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Make sure you read up on "how to do it" if you want to try setting up your own action.
A few gauges and a magnifiying lens will help you also. It is not hard to do (and do right), but one should resarch what "makes it tick".
I know enough about it to take it to a professional...I used to do my own until I found out how wrong I was.
Take a look at this article from a back issue of Acoustic Guitar Magazine ... http://www.acguitar.com/article/default.aspx?articleid=22188
Not too long ago I took my daughter's guitar in to have it adjusted. She likes a low action, and she doesn't use a pick. The technician told me that people who use a pick can actually have the action a little lower, because the string vibrates parallel to the fretboard. If you use your fingers, the string vibrates at an angle to the fretboard, and you are likely to have more of a problem with buzzing strings.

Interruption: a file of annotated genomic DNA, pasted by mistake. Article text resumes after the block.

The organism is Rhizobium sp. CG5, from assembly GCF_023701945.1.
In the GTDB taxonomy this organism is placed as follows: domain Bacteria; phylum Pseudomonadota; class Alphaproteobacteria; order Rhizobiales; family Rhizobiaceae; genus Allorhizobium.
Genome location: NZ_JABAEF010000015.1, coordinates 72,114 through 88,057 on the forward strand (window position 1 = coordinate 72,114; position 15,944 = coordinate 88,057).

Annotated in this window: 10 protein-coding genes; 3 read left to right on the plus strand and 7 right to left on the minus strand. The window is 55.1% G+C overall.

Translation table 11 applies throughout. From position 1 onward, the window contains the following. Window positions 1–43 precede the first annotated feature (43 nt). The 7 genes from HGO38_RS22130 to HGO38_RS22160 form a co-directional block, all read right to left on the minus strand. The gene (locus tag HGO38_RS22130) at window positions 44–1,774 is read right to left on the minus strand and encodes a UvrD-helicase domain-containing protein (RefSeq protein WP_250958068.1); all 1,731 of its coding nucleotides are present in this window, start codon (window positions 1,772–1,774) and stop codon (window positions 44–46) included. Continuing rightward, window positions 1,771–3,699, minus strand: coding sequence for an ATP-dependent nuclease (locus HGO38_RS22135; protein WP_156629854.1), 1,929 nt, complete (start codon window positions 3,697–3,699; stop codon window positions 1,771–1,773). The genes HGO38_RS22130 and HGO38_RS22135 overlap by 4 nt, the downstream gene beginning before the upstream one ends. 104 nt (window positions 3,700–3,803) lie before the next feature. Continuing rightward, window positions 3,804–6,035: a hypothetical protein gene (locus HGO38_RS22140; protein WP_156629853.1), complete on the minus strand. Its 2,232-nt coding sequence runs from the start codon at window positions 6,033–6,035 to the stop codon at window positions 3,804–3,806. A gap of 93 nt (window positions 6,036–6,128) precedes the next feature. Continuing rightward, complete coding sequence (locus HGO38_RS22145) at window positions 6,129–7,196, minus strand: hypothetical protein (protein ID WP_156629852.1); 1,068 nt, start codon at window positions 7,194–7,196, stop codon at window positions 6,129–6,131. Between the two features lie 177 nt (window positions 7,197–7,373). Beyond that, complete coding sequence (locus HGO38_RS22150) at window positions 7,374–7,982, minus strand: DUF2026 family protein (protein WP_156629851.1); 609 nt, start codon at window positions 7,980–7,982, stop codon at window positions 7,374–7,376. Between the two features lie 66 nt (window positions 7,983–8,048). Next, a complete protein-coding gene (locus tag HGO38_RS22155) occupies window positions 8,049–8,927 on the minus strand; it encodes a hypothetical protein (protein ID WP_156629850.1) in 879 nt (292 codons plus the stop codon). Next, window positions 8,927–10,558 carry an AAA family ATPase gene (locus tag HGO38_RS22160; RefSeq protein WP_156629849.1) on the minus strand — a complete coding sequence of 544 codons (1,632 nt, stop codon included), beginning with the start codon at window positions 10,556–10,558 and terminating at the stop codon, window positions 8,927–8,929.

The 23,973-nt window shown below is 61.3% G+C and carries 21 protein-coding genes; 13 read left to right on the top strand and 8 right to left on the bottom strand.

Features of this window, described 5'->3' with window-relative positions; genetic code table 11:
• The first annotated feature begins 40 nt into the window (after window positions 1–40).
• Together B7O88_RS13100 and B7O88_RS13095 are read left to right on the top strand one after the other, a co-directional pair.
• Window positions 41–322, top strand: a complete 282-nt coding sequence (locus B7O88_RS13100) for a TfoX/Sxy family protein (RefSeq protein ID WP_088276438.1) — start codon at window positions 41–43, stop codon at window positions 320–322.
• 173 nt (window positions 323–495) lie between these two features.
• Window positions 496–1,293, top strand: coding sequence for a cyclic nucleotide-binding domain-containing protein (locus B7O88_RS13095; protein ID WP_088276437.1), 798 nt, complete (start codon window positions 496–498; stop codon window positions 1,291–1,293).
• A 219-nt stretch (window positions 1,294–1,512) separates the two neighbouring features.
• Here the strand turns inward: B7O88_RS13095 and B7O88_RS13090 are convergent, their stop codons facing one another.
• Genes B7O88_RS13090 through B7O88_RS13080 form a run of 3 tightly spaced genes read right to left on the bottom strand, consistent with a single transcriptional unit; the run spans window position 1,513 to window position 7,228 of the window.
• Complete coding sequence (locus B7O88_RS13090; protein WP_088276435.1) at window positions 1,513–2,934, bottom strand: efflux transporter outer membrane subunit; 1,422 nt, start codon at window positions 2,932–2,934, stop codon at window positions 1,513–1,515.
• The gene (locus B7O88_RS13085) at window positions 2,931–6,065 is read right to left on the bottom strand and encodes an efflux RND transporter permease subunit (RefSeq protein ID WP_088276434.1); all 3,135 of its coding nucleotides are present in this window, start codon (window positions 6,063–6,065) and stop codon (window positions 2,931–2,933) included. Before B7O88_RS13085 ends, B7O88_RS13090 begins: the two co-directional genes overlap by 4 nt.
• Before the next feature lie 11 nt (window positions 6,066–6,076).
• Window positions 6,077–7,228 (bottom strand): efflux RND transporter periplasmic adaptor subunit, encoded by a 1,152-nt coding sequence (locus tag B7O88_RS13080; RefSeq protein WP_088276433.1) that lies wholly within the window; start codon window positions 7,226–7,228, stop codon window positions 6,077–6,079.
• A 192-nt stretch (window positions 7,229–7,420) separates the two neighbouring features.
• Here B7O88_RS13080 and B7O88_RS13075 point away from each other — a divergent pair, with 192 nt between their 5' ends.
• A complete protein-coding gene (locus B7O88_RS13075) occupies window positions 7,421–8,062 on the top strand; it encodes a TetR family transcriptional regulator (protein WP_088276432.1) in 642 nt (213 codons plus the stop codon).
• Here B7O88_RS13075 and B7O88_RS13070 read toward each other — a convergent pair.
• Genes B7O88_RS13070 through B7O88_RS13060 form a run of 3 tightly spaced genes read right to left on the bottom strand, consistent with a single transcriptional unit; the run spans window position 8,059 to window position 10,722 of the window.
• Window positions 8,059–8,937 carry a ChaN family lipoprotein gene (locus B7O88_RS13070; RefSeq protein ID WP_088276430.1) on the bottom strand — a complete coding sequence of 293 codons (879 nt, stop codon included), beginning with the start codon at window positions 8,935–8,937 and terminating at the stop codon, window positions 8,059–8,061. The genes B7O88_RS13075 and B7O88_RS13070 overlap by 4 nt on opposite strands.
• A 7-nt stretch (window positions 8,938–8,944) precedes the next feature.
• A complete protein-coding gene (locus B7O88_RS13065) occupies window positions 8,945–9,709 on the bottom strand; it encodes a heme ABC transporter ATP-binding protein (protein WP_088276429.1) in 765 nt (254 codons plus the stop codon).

How high is high, and how low is low? If the action at the 12th fret is about .095 and the neck relief is around .005, those are good settings for the beginning player.
The first thing you need to do is check the neck relief. This is done by capoing the first fret, holding the low E string down at the 14th fret, and measuring the height of the string at the 8th fret. Depending on your style of play (if you're a true beginner, you don't have one yet) the relief should be .003-.005 (according to the Stuart MacDonald site). Other sources say up to .010-.015 if you're a fingerstyle player or aggressive flatpicker. If you're not in that ballpark, do a truss rod adjustment.
Now remove the capo and check the action at the 12th fret. The low E should be around .095 to the bottom of the string. If it's too high, you can shave down the saddle to lower it. If you're .010 too high in action, take .020 off the saddle. The whole process is covered in great detail in a book by John LeVan called FAQ: Acoustic Guitar Care and Setup by Mel Bay Publications.